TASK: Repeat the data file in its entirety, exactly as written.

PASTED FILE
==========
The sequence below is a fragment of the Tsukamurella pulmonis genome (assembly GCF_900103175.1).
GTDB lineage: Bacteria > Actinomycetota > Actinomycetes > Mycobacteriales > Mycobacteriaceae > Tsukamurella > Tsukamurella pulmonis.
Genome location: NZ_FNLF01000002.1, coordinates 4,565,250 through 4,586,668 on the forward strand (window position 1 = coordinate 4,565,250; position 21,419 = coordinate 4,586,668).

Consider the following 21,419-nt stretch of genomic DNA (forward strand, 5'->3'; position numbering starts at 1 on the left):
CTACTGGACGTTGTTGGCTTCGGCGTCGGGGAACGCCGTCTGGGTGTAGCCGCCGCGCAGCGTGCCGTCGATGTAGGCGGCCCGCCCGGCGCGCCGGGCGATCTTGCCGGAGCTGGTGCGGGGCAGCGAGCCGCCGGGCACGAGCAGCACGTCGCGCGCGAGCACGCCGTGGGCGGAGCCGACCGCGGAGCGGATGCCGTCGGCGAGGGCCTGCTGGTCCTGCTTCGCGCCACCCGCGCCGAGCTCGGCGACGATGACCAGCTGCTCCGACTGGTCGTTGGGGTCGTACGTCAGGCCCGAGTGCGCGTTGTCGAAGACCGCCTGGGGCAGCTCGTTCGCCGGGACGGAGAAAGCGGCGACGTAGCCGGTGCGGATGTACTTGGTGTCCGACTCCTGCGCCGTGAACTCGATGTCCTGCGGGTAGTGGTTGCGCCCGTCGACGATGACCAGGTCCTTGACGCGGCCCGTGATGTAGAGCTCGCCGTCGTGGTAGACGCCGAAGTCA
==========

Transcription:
The sequence below is a fragment of the Tsukamurella pulmonis genome (assembly GCF_900103175.1).
GTDB lineage: Bacteria > Actinomycetota > Actinomycetes > Mycobacteriales > Mycobacteriaceae > Tsukamurella > Tsukamurella pulmonis.
Genome location: NZ_FNLF01000002.1, coordinates 4,565,250 through 4,586,668 on the forward strand (window position 1 = coordinate 4,565,250; position 21,419 = coordinate 4,586,668).

Consider the following 21,419-nt stretch of genomic DNA (forward strand, 5'->3'; position numbering starts at 1 on the left):
CTACTGGACGTTGTTGGCTTCGGCGTCGGGGAACGCCGTCTGGGTGTAGCCGCCGCGCAGCGTGCCGTCGATGTAGGCGGCCCGCCCGGCGCGCCGGGCGATCTTGCCGGAGCTGGTGCGGGGCAGCGAGCCGCCGGGCACGAGCAGCACGTCGCGCGCGAGCACGCCGTGGGCGGAGCCGACCGCGGAGCGGATGCCGTCGGCGAGGGCCTGCTGGTCCTGCTTCGCGCCACCCGCGCCGAGCTCGGCGACGATGACCAGCTGCTCCGACTGGTCGTTGGGGTCGTACGTCAGGCCCGAGTGCGCGTTGTCGAAGACCGCCTGGGGCAGCTCGTTCGCCGGGACGGAGAAAGCGGCGACGTAGCCGGTGCGGATGTACTTGGTGTCCGACTCCTGCGCCGTGAACTCGATGTCCTGCGGGTAGTGGTTGCGCCCGTCGACGATGACCAGGTCCTTGACGCGGCCCGTGATGTAGAGCTCGCCGTCGTGGTAGACGCCGAAGTCA